A fire caused by the attack was extinguished in around 40 minutes with no casualties, he said.
Aramco is still assessing the extent of the damage from Monday's strike, which tore a hole measuring roughly two square meters in a diesel storage tank containing about 480,000 barrels, the official said.
"It was a big fire, it was a big explosion but it was controlled".
Brig. Gen. Yahya Sarea, the spokesman for Yemen's northern Houthi rebels, said in a tweet Monday morning that "with God's help and support, the missile force was able to target the Aramco distribution station".
Saudi Aramco says customers unaffected by Houthi attack on Jeddah
Charred debris, which Aramco said would be examined as part of the investigation, had been laid out on the ground.
KUALA LUMPUR, Nov 25 ― Malaysia has strongly condemned the missile attack targeting the Saudi Aramco oil facility in Jeddah, Saudi Arabia on Monday.
Yemen has been mired in conflict since the coalition intervened in March 2015 to restore the Yemeni government ousted from power in the capital Sanaa by the Houthis.
The energy giant took reporters to the distribution facility where damage to the tank was visible the day after the attack, with the top rim left fire-blackened and the railings above buckled from the heat.More news: Donald Trump 'plans to pardon former aide Michael Flynn'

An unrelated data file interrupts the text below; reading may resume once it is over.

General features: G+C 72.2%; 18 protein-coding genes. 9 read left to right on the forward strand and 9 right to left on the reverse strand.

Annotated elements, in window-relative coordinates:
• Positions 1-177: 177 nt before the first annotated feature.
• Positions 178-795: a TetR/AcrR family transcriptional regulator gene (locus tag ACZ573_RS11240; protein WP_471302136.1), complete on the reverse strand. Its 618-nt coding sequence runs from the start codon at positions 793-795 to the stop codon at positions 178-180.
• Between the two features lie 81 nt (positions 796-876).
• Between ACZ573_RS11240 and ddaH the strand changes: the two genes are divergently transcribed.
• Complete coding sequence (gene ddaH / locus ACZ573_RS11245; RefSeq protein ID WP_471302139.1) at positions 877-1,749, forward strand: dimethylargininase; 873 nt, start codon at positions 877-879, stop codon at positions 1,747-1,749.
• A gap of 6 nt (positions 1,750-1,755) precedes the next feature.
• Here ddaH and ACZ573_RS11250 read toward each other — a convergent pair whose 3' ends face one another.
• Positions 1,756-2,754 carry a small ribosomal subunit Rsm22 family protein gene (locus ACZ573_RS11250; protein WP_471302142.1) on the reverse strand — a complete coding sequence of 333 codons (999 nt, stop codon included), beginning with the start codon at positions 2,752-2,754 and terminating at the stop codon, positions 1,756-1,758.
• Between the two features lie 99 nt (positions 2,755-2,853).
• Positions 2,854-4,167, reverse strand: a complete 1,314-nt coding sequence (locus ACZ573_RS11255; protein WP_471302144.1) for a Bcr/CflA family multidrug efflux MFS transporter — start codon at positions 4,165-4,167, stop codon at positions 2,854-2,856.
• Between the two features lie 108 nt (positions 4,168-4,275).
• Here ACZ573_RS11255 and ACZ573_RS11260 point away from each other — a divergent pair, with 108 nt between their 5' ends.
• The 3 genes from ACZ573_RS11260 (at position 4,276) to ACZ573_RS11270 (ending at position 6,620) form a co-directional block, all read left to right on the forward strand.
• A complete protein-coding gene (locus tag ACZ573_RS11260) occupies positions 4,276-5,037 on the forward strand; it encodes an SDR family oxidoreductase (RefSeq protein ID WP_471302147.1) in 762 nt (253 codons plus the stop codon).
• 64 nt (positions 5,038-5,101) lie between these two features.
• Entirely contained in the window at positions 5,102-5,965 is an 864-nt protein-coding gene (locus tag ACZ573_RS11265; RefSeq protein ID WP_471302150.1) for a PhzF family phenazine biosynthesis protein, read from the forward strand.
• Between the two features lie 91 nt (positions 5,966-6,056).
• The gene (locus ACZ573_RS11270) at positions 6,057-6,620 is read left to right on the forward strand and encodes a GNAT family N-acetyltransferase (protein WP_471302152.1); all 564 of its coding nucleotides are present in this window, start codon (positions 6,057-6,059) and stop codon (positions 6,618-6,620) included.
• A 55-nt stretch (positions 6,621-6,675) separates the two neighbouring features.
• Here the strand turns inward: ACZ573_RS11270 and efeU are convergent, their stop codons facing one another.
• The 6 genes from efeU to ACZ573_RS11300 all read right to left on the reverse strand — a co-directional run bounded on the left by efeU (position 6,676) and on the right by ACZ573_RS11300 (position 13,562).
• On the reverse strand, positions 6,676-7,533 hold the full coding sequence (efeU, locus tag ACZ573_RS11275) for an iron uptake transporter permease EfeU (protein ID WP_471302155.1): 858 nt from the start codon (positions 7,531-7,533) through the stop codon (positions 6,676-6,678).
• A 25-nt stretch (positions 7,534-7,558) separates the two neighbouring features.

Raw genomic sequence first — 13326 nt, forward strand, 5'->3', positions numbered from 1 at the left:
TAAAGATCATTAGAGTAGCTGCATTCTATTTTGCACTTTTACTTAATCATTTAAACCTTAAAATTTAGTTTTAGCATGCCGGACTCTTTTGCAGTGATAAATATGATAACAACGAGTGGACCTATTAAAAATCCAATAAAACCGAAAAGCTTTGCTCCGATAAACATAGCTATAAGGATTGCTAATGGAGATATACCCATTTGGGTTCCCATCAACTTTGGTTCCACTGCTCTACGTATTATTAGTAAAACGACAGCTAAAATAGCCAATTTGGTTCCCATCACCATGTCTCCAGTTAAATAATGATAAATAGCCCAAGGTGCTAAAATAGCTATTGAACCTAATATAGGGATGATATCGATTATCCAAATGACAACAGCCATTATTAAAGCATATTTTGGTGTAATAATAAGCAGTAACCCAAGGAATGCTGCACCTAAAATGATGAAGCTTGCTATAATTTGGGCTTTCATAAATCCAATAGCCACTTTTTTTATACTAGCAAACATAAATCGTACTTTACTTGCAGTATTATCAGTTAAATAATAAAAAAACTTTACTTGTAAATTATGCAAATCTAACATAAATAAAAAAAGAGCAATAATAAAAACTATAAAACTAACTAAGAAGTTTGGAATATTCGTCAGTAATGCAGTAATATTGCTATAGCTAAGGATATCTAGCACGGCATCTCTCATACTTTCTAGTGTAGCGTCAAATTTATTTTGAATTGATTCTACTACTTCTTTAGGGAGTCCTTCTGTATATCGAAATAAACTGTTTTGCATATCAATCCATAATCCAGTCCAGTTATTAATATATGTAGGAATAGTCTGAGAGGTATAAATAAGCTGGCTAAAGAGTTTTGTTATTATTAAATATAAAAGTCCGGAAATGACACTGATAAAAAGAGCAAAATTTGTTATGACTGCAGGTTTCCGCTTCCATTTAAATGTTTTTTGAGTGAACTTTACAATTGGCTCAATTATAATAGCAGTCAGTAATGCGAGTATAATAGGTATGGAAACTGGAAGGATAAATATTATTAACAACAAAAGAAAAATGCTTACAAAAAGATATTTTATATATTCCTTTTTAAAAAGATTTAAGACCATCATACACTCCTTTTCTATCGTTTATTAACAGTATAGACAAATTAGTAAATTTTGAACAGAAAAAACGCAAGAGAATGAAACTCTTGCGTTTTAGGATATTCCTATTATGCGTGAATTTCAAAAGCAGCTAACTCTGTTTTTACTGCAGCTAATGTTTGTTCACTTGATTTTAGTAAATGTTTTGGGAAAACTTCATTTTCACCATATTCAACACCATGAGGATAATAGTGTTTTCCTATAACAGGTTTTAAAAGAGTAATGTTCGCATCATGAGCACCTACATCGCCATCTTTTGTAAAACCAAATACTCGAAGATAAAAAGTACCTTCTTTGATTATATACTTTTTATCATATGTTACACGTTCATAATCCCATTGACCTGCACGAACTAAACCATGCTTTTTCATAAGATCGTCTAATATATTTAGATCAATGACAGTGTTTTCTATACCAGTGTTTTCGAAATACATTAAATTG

"With Yemen at risk of starvation, the Huthis must cease their aggression and work with the United Nations to achieve peace", Raab wrote on Twitter.
"What happened yesterday was another hostile attack, similar to what happened at Khurais and Abqaiq", he said.
"However, this will only demonstrate that Aramco's resilience to such (a) hostile attack will remain, and demonstrate the reliability of our energy supply" within and outside the kingdom, he added.
Houthi forces have carried out many missile and drone strikes on civilian airports and oil infrastructure in Saudi Arabia, including on the capital Riyadh.More news: Scotland Becomes First Country to Provide Free Menstrual Products
The latest attack occurred as the United States deliberates tagging the rebels a "terrorist organization", a move that has drawn concern from humanitarian agencies who say it could cripple aid delivery and tip the country into starvation.
The Saudi-led Arab coalition that has been fighting rebels in Yemen argued shortly thereafter that the Houthis' missile strike in Jeddah was in actual fact an attack on global energy security rather than the country's domestic assets.More news: Taylor Swift 'Folklore' Concert Film to Debut on Disney Plus